This pathology generally has a negative impact on the quality of life of the person and affects the family, social and professional sphere of the patients. But the emotional repercussions and the associated economic costs make this pathology a taboo subject and often lived in secret. Most patients do not seek medical evaluation for fear of social stigma, and much of the population views urinary incontinence as normal with age or as a consequence of physiological processes.
There are several causes that can lead to UI and in the vast majority of cases there is more than one cause, but speaking of the most common ones:
- age (more common at advanced ages);
- sex (more common in women due to the circumstances of pregnancy, childbirth and menopause);
- pelvic surgeries;
- associated drugs (diuretics, muscle relaxants, etc.).
Causes can be transient or permanent. Transient causes are associated with urinary tract infections, ingestion of alcohol, caffeine, carbonated drinks, or foods that irritate the bladder, excessive fluid intake, or temporary use of certain medications. Permanents can go through neurological diseases (Parkinson’s disease, stroke, multiple sclerosis), pelvic surgeries, urinary obstructions, menopause, or decreased pelvic floor muscle strength. Pregnancy, vaginal deliveries and menopause, as well as pelvic surgeries, are the main risk factors for weakening the perineal muscles.
Therefore, understanding what type of incontinence we are talking about is also important to define the therapeutic approach. This explains the identification of the different types of urinary incontinence:
Stress Urinary Incontinence (SUI):
It is the most common form of incontinence. Occurs as a result of physical activity or exertion, such as jumping, sneezing, coughing, laughing, or lifting heavy objects. In the most severe cases, the loss can occur during light activities such as, for example, walking, getting out of bed or even sitting in a chair.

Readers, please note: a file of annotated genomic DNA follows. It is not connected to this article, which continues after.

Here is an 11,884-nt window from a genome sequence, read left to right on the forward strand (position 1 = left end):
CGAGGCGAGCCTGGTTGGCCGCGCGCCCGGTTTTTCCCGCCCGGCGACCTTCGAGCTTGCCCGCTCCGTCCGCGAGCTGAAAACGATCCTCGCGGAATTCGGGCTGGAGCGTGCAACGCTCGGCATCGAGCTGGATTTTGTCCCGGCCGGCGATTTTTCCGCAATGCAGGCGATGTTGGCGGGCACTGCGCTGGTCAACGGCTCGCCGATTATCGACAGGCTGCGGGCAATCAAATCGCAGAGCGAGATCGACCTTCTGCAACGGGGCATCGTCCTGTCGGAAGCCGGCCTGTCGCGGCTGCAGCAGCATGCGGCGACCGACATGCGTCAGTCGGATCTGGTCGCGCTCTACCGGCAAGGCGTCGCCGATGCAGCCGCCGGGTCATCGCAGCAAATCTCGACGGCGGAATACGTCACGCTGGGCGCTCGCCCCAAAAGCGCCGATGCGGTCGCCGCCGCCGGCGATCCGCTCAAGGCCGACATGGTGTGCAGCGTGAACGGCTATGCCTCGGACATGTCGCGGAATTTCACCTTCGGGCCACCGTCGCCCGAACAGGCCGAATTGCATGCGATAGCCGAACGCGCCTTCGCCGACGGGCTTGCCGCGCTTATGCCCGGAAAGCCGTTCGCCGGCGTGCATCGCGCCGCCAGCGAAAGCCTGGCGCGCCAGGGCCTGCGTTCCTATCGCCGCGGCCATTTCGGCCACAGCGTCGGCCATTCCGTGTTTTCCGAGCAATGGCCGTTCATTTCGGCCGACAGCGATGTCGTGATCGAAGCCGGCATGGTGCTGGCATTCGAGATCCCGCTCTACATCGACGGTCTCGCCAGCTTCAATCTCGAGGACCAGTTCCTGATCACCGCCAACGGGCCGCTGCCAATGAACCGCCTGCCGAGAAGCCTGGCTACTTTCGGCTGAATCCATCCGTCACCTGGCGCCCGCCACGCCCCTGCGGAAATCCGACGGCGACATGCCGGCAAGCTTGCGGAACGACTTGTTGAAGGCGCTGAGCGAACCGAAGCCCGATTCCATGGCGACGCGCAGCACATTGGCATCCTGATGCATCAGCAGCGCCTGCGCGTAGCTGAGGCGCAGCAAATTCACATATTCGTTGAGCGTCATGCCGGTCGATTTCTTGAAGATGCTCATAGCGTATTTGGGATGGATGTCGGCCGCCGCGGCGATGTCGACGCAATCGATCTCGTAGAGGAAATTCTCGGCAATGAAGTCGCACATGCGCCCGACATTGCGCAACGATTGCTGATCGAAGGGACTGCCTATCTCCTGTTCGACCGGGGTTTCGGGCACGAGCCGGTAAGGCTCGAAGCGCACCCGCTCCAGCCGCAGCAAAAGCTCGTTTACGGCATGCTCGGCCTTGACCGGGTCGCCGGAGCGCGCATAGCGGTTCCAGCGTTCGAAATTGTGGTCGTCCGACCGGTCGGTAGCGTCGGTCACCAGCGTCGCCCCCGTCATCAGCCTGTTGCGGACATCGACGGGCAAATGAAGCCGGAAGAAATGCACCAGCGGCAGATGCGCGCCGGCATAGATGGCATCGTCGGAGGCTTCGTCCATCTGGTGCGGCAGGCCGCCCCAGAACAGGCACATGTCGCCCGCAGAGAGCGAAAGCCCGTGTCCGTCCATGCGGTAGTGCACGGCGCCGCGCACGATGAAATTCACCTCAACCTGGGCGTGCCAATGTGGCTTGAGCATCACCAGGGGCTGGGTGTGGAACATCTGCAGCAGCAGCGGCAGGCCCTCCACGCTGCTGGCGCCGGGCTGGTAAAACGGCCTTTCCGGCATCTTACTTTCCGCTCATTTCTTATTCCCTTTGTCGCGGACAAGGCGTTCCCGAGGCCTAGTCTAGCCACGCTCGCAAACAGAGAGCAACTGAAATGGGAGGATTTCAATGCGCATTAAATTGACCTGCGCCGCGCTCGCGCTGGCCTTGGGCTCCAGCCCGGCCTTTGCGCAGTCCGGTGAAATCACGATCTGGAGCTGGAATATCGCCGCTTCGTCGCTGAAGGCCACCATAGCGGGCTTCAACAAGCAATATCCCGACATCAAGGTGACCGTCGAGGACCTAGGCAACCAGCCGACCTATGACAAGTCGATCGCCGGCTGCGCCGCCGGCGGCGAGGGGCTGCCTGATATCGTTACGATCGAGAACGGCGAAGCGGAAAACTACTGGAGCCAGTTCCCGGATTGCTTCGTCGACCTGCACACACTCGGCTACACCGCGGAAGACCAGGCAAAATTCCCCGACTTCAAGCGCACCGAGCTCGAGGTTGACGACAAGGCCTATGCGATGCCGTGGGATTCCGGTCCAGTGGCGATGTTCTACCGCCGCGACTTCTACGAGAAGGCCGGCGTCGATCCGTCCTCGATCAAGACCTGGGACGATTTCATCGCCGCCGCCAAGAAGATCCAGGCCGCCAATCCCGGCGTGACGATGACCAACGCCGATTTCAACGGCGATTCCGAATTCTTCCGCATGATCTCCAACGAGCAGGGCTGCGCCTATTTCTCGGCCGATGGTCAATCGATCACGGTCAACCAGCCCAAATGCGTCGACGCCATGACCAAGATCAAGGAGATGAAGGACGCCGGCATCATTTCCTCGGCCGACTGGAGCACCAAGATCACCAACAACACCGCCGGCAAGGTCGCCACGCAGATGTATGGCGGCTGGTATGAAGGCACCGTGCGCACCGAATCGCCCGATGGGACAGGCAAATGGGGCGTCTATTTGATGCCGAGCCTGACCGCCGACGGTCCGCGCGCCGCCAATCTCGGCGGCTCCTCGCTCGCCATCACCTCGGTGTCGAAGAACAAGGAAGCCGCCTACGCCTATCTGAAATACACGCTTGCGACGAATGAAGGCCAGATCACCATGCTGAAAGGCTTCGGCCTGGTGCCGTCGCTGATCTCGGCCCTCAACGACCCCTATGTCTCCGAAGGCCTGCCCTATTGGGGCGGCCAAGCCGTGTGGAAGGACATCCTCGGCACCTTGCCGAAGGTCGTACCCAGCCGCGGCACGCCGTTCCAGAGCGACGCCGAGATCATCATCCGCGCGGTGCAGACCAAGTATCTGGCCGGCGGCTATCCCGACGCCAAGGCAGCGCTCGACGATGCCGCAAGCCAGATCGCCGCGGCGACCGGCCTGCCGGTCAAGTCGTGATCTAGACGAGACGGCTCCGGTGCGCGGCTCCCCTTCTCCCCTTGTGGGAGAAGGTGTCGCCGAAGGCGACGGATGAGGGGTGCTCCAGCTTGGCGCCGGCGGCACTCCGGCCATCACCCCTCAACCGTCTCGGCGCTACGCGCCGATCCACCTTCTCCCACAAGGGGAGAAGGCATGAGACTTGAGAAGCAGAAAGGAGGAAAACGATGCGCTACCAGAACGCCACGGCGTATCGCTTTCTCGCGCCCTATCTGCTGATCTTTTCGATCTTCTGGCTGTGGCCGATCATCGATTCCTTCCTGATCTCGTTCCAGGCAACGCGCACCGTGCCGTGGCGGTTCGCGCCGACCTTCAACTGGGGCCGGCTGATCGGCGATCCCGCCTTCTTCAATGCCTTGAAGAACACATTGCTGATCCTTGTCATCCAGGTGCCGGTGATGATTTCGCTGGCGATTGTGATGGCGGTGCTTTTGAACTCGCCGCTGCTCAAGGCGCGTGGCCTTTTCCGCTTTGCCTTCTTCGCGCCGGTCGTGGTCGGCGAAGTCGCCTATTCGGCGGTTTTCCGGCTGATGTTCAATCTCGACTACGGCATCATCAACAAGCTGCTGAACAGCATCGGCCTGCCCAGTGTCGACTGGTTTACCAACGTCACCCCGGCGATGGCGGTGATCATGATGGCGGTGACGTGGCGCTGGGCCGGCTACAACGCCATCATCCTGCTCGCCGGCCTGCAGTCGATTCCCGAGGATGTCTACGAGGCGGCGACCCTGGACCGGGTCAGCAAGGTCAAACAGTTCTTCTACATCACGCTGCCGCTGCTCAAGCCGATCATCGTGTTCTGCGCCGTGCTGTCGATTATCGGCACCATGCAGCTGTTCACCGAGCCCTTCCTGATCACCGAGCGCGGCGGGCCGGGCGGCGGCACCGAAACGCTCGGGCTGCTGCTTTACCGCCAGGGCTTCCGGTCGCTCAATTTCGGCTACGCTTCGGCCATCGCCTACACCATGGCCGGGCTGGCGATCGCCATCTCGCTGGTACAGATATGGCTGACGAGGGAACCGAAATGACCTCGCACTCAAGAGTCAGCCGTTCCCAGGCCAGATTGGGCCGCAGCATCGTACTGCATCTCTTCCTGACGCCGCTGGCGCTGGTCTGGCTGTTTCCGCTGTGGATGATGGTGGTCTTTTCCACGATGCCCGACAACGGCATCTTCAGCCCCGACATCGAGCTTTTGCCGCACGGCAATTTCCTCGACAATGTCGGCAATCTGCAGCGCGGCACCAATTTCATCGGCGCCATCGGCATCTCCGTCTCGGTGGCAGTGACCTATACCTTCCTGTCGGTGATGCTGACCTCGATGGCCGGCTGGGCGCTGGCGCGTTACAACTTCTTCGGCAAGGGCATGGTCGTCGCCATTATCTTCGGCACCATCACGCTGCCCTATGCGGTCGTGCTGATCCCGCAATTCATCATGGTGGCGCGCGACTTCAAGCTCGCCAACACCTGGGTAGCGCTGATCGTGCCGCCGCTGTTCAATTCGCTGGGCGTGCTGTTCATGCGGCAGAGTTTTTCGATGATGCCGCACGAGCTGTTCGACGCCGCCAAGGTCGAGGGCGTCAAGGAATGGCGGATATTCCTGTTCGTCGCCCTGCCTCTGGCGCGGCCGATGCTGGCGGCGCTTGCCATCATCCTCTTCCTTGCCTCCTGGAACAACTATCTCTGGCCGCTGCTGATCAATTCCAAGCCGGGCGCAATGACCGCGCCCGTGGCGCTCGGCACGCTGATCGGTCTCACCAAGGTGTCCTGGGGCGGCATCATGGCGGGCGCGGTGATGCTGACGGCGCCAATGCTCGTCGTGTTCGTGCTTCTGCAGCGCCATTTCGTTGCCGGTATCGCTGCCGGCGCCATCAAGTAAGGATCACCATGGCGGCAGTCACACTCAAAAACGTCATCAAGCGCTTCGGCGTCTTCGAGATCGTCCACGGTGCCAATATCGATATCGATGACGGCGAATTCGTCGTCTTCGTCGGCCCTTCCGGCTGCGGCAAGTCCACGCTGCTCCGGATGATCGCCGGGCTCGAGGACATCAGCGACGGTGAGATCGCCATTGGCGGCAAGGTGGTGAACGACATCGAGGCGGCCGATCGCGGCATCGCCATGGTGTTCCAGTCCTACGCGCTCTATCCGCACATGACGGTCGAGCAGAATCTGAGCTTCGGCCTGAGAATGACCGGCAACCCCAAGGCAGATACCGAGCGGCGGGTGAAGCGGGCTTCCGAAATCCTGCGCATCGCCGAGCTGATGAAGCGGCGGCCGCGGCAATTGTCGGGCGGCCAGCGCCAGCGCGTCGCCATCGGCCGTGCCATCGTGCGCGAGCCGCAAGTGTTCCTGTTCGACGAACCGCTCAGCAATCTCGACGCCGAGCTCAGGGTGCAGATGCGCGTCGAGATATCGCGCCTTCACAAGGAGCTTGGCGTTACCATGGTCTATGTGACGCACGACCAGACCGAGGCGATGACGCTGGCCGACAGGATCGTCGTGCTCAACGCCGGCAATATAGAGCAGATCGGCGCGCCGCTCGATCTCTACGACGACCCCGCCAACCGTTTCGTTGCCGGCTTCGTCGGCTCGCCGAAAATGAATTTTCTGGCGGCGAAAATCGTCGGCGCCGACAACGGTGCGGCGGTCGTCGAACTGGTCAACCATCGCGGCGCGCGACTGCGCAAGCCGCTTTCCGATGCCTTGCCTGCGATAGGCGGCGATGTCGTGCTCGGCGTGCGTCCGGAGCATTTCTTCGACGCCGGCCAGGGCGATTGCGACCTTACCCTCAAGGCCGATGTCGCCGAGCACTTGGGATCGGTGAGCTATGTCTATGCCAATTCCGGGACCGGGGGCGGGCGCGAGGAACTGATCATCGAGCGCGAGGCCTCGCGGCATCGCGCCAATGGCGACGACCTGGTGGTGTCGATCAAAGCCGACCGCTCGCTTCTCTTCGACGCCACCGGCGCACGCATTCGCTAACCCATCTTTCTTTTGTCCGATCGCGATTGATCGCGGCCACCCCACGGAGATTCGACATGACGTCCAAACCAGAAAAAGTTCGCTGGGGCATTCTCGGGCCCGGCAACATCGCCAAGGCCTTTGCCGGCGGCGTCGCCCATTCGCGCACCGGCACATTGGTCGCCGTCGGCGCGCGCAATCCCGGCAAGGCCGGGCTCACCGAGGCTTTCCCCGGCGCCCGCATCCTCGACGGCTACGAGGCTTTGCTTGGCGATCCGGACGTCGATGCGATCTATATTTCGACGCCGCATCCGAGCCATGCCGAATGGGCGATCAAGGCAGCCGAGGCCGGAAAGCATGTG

When it comes to SUI, weakness in the muscles of the pelvic floor, the muscles that support the bladder and the urethra – the channel that carries urine from the bladder outwards – are the main causes. Therefore, sudden movements or movements that increase pressure in the abdominal region and pelvic muscles (a piston-like movement) cannot withstand the excessive load, resulting in urine leakage (which may be drops or jets).
Urge Urinary Incontinence (UII):
In this case, urine leakage is associated with episodes of urgency, that is, a sudden and intense urge to urinate, for example, when we come home or hear water running . In these situations, the bladder muscle contracts too soon and it is not possible to control the outflow of urine through the urethra. Other complaints associated with IUU fishing are:
- pain in the pelvic area or burning sensation when urinating;
- need to urinate more than eight times a day;
- wake up at night to urinate.
Mixed urinary incontinence (MUI):
This type of urinary incontinence combines symptoms of stress urinary incontinence and urge urinary incontinence. In this type of incontinence, the patient may feel an urgent need to urinate, such as leaking urine while playing sports.
Incontinence due to extravasation:
It arises from the inability of the bladder to withstand large volumes of urine and because its pressure exceeds the resistance capacity of the urethra.
This is a reality in patients with pathologies such as dementia, Alzheimer’s disease or Parkinson’s disease, which prevent patients from reaching the toilet in time.
Very common in children but also in adults, characterized by the loss of urine during sleep.
These are problems that more or less affect the quality of life of the people concerned. It is therefore important to have an early diagnosis and the adoption of an appropriate treatment, favoring prevention as much as possible. Thinking about pelvic care the way we think about our daily health care should be the norm.
The explanations are from the physiotherapist Soraia Coelho, specialized in the rehabilitation of the pelvic floor.